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Pink Sistas Founder
Helps Cancer Survivors Heal

By Ty Walker

Pink Sistas Founder
Helps Cancer Survivors Heal

Everytime Deb Hart shares her story, it brings her a little more healing, the cancer survivor said. In 2006, she suffered more than her share of emotional and physical pain and grief.

In August of that year, her son was found dead on a boat off the coast of Anchorage, Alaska. Seven months later Hart was diagnosed with stage 3 breast cancer. After 26 rounds of chemotherapy and having a double mastectomy, she beat breast cancer and became a survivor.

The loss of her son hit Hart the hardest. Kasey was a young tugboat captain. He was only 22 when his heart stopped suddenly.

“I floundered for a long time due to not just cancer but the grief over my son,” said Hart, who recently turned 65. “The loss of my son is the worst thing that’s happened to me.”

Hart, who grew up in Stevenson, Washington and now lives in Clackamas, founded Pink Sistas Inc. 12 years ago. She is CEO of the nonprofit that offers women with breast cancer support through one -and three-day retreats at no cost.

Run by an all-volunteer five-member board, Pink Sistas’ mission is to inspire and empower women with breast cancer, helping them make connections with other women facing the same challenges.

According to the Pink Sistas website, Hart “is an inspirational speaker, mentor, friend, breast cancer survivor and breast cancer survivor/fighter confidant.” She is also an author whose book, “Tug At My Heart: Pink Is The New Black,” chronicles her grief.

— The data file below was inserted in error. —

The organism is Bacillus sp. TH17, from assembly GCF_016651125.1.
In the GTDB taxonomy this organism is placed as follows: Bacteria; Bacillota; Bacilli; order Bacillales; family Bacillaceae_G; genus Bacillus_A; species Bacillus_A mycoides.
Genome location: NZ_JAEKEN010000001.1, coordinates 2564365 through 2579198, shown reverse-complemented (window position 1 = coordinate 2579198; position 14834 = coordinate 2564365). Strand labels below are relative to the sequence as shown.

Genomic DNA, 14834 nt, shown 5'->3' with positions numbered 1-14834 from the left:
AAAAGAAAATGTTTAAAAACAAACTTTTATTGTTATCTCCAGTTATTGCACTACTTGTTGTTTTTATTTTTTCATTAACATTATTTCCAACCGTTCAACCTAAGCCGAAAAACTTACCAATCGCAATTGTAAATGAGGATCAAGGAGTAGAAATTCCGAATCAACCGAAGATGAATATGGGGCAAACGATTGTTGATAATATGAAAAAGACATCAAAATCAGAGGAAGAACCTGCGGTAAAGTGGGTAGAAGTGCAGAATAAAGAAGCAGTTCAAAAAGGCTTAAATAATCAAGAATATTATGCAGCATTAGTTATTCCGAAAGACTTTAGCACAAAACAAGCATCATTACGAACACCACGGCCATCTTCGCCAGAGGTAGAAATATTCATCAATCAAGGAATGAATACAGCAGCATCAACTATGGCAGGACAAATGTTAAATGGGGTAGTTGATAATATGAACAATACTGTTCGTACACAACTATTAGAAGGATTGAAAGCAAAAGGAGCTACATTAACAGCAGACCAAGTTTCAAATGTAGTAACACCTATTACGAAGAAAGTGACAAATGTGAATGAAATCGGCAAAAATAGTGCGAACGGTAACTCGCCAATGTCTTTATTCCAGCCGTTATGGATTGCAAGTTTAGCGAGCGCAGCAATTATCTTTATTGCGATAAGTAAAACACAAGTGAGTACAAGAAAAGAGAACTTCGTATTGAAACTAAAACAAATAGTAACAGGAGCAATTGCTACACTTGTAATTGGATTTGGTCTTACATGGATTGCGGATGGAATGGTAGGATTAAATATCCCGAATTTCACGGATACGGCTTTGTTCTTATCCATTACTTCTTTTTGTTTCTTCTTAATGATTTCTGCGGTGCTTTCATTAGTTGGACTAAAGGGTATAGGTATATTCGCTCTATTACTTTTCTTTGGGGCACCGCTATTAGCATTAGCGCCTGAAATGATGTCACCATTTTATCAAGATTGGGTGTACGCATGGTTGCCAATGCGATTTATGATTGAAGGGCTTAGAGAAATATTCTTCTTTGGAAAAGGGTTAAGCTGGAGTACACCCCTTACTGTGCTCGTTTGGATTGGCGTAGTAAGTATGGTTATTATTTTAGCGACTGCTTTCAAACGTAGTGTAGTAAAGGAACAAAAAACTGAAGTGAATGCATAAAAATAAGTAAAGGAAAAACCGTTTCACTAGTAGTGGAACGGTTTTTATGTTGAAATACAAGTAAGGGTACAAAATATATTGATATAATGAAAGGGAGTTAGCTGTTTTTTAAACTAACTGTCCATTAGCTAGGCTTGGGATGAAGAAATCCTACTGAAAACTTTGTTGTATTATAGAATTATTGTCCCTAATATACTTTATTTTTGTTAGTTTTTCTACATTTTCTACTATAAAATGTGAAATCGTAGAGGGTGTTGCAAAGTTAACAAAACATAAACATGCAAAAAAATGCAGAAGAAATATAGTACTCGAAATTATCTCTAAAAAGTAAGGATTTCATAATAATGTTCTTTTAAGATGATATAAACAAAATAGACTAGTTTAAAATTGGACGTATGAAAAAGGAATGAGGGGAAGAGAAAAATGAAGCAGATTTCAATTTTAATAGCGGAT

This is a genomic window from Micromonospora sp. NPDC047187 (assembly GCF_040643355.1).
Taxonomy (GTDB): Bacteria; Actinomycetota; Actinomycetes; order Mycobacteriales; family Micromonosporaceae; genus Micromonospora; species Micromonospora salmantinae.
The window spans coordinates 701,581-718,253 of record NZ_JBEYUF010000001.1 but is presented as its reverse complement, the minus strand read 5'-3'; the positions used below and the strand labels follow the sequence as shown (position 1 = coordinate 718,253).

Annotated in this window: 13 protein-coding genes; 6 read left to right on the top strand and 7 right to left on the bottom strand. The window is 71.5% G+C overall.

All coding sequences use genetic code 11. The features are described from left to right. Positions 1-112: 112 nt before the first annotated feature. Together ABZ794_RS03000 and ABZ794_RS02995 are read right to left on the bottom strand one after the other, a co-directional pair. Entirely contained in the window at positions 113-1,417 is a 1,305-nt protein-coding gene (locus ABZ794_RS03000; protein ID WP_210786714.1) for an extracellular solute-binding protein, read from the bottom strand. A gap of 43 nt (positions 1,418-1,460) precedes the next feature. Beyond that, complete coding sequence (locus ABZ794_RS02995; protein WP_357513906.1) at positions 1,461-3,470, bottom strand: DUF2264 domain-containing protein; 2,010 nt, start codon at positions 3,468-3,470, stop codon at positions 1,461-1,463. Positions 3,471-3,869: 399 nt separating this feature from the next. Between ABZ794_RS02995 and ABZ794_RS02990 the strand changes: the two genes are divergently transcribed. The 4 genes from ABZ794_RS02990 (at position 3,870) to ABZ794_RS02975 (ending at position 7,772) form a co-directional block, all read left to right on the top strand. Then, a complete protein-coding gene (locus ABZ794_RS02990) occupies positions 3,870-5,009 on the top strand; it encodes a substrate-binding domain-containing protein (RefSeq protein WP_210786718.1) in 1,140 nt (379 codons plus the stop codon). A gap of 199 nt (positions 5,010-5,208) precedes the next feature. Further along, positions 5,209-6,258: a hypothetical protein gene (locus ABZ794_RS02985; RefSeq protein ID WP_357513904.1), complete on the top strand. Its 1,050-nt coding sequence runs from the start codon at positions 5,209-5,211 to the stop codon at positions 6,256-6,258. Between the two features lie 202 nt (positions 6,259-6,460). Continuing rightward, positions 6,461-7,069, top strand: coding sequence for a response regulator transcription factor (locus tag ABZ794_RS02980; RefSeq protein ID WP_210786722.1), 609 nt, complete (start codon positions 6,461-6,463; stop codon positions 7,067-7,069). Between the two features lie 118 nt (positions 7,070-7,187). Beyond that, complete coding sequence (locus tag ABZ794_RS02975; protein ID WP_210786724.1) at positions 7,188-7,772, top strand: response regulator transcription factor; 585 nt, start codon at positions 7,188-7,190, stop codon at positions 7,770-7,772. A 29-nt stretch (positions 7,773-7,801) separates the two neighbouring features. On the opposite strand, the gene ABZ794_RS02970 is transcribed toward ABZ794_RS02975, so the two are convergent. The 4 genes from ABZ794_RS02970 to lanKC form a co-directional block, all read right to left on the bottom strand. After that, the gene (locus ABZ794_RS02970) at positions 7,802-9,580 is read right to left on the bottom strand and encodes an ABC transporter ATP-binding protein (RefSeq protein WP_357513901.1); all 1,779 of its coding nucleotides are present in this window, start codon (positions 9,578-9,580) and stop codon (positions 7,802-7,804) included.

About 250 cancer survivors go on Pink Sistas retreats per year, she said. The one-day retreats run from 10 a.m. to 3 p.m. and include paddle boarding, kayaking and lunch on the “Pink Drifta” party barge on the Columbia River.

This year, there are 17 three-day retreats scheduled between July 4 and Sept. 3. Groups of 30 women will meet for sessions Sunday through Wednesday at a Salem area retreat center. Visiting chefs provide meals and offer tips on eating healthy. There are meditation sessions, yoga classes, swimming, hot tubbing and tie dyeing activities.

“Groups include women of all ages and ethnic backgrounds,” Hart said. “The common denominator is breast cancer.”

In order to keep Pink Sistas’ programs free to cancer survivors, the nonprofit relies on donations and holds fundraisers throughout the year. In May, they host a 5K walk and run event, a golf tournament benefit in June, and October is breast cancer awareness month.

“Some women it takes them years to get the courage to seek out and find other women that have the same side effects,” Hart said. “There’s a lot of healing. A lot of magical things that go on at these retreats.
“Cancer survivors face a lonely journey. Family members try very hard to be there for them and are there for them. But they don’t understand what the cancer survivor is going through.”

Grief has played a big part in Hart’s life. She said, “I am healed every single time I get to go and teach women how to have fun on the Columbia River.”

For more information about Pink Sistas or how to donate, go online to

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